2006-03-13Buch DOI: 10.18452/3950
Time Dependent Relative Risk Aversion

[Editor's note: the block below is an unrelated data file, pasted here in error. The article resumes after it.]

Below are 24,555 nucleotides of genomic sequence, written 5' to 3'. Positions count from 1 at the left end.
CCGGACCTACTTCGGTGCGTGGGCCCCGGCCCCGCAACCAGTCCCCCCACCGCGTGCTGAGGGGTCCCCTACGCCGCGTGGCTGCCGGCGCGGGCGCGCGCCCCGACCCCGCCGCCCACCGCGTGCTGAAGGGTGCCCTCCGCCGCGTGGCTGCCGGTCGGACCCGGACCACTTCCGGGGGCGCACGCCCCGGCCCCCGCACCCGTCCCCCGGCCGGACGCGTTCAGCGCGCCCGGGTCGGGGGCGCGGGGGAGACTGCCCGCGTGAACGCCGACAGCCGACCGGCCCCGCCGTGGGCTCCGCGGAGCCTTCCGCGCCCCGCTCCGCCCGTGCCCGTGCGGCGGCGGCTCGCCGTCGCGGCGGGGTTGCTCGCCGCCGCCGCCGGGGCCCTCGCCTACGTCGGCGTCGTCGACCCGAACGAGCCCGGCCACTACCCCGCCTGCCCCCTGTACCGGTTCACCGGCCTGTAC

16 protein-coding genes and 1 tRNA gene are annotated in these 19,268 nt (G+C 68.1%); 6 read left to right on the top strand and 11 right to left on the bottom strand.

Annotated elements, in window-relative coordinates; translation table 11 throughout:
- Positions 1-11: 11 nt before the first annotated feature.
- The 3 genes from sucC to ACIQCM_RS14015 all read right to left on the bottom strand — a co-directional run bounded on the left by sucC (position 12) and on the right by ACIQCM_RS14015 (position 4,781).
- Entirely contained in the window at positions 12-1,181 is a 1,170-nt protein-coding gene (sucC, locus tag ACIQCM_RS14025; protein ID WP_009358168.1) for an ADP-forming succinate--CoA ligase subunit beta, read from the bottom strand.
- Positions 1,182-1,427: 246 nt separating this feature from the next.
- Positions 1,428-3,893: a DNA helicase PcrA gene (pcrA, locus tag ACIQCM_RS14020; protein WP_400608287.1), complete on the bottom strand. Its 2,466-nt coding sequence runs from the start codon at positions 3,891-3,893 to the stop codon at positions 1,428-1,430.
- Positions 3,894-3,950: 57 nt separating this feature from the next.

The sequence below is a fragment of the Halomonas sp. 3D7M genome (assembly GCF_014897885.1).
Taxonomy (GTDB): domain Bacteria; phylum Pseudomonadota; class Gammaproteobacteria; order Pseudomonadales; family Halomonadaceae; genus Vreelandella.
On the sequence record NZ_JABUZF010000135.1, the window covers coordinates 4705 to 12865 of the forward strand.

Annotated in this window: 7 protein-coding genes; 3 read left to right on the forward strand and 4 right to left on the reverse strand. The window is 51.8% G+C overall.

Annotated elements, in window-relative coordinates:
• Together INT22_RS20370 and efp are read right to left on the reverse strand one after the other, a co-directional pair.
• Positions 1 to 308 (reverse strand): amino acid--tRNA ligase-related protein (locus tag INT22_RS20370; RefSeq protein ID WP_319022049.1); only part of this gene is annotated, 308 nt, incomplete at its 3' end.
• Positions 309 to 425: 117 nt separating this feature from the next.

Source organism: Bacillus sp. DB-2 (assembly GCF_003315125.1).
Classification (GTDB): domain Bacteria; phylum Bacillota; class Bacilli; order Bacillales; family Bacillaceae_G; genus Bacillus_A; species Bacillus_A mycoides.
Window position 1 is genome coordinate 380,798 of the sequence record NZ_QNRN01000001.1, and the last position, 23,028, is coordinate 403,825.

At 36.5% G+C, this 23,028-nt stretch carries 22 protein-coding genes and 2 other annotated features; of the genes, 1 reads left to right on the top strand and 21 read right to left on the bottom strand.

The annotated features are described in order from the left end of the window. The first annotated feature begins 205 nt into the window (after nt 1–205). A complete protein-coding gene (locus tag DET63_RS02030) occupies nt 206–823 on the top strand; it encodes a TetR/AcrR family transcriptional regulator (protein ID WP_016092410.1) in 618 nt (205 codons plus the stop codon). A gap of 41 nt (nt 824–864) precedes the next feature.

Risk management and the thorough understanding of the relations between financial markets and the standard theory of macroeconomics have always been among the topics most addressed by researchers, both financial mathematicians and economists. This work aims at explaining investors’ behavior from a macroeconomic aspect (modeled by the investors’ pricing kernel and their relative risk aversion) using stocks and options data. Daily estimates of investors’ pricing kernel and relative risk aversion are obtained and used to construct and analyze a three-year long time-series. The first four moments of these time-series as well as their values at the money are the starting point of a principal component analysis. The relation between changes in a major index level and implied volatility at the money and between the principal components of the changes in relative risk aversion is found to be linear. The relation of the same explanatory variables to the principal components of the changes in pricing kernels is found to be log-linear, although this relation is not significant for all of the examined maturities.
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